Posted on 23 September 2019
In June 2019, community game scouts from Zimbabwe, Namibia and Zambia met for the first time in the Lake Liambezi area for a cross-border exchange and joint training. The workshop provided a platform where game scouts from all three countries could share experiences on community-based efforts in combating wildlife crime and approaches to wildlife management.
The workshop was organized by the World Wide Fund for Nature (WWF) and the Namibian Integrated Rural Development and Nature Conservation (IRDNC) under the project “Strengthening Community Law Enforcement and Sustainable Livelihoods in Kavango Zambezi (KAZA)”. The project is funded by the European Union and implemented in the Lake Liambezi area in Namibia, the Silowana complex in Zambia and around Chizarira National Park in Zimbabwe. It increases the contribution of local communities to wildlife law enforcement in the area.
This workshop, conducted on a transnational basis, helped to implement on the ground the core philosophy of KAZA, namely cross-border nature conservation, and to establish best practices in wildlife protection. It provided an opportunity for 40 community game scouts to understand the community-based anti-poaching strategies being used by their neighbouring countries. They looked at similarities, and challenges, and explored effective collaboration. Furthermore, community game scouts shared important experiences in the mitigation of Human-Wildlife Conflict, one of the most complex and urgent challenges for wildlife conservation around the world, and received training on respecting Human Rights in the context of nature conservation.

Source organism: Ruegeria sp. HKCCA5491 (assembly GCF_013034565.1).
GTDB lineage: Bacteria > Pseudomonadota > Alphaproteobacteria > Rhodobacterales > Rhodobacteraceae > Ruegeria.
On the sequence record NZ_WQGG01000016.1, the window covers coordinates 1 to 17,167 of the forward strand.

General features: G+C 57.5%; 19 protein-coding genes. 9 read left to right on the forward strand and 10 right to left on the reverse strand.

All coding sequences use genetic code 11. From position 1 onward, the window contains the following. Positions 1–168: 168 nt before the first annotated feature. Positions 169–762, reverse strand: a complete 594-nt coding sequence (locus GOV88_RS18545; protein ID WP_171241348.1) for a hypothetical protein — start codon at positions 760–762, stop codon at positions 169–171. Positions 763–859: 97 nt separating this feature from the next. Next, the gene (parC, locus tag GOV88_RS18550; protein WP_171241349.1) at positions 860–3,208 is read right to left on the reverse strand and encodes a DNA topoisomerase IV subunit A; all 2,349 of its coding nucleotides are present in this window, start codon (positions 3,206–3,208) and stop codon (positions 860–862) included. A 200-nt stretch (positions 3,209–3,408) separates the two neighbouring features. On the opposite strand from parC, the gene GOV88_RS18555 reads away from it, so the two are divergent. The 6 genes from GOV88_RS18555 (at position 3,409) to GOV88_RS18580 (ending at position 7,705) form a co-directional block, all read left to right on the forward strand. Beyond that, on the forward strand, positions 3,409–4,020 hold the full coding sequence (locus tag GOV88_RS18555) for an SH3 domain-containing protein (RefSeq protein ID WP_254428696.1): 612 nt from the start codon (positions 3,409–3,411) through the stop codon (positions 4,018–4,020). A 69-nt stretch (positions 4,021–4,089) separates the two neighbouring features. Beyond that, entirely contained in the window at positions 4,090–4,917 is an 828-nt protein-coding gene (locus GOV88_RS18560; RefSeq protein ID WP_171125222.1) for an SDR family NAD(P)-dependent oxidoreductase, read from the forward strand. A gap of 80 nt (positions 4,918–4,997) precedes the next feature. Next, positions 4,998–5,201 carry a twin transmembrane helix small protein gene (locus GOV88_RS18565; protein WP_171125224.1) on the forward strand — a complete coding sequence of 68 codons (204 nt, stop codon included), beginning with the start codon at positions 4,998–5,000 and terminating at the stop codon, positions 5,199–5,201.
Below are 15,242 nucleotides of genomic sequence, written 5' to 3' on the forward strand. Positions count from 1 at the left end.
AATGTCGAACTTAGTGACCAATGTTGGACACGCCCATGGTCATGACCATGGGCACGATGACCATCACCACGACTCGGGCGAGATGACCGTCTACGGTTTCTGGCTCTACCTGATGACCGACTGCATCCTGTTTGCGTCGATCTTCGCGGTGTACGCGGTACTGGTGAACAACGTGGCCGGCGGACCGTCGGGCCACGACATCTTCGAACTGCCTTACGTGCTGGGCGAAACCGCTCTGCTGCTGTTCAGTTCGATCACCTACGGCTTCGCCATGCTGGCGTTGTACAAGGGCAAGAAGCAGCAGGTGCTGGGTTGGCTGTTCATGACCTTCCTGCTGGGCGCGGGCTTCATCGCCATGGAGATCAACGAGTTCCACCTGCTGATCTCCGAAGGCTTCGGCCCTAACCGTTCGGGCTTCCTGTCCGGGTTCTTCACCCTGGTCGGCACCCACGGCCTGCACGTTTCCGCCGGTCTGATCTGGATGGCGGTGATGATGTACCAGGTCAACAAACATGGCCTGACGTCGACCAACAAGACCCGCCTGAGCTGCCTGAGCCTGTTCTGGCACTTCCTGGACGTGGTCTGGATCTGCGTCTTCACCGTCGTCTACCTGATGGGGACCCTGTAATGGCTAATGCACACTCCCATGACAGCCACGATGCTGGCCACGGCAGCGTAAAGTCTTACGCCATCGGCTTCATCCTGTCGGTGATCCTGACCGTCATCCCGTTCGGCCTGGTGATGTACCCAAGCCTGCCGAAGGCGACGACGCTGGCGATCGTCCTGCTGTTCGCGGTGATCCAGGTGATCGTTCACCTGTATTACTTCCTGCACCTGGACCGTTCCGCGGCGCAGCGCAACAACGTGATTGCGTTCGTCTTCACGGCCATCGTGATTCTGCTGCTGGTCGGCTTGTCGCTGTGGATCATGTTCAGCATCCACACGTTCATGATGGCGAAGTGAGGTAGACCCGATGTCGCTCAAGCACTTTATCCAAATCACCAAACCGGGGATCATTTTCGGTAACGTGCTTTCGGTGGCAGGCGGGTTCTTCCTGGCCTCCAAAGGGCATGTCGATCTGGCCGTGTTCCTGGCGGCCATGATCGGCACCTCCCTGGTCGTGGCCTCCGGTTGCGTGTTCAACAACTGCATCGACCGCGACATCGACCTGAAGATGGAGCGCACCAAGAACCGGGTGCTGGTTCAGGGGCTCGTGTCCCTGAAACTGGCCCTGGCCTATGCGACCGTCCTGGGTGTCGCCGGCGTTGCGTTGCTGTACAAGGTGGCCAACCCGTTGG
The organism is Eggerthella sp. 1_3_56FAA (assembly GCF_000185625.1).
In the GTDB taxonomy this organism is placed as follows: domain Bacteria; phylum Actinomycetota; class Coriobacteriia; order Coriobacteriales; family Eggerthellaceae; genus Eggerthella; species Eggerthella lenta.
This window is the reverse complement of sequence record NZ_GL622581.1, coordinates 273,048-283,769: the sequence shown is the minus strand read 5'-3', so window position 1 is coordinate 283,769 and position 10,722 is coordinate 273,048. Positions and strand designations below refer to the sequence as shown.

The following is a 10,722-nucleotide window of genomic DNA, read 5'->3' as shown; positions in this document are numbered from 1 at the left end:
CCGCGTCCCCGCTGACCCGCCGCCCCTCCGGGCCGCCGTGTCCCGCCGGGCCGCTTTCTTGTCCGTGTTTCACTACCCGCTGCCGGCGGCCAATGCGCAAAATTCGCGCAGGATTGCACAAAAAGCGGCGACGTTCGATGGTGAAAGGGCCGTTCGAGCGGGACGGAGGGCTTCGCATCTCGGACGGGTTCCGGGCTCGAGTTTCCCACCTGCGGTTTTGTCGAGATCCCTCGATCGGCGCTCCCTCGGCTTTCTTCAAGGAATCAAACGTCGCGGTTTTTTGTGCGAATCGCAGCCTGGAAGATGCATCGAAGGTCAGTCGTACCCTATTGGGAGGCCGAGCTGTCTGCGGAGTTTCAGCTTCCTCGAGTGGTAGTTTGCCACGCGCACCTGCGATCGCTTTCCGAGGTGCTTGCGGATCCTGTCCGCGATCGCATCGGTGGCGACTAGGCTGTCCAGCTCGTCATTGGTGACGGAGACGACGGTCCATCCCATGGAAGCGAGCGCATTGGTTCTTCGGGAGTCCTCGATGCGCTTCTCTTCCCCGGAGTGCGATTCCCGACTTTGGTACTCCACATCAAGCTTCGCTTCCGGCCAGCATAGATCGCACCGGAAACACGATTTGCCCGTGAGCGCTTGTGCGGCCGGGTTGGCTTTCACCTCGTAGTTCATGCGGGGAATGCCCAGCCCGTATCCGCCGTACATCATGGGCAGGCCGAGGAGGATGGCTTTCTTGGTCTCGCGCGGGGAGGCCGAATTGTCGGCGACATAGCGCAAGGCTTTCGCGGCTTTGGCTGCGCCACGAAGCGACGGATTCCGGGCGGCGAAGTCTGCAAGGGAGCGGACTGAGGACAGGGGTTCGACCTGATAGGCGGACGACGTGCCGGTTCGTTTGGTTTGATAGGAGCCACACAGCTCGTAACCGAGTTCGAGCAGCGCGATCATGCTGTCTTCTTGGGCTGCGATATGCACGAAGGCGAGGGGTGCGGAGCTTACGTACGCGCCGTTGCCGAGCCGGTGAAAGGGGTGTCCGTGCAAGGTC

Community scouts, together with the state rangers, are the backbone of anti-poaching and wildlife monitoring in KAZA. To further strengthen cross-border cooperation in the KAZA system, this successful transboundary experience-sharing and training event will be repeated within the framework of the project.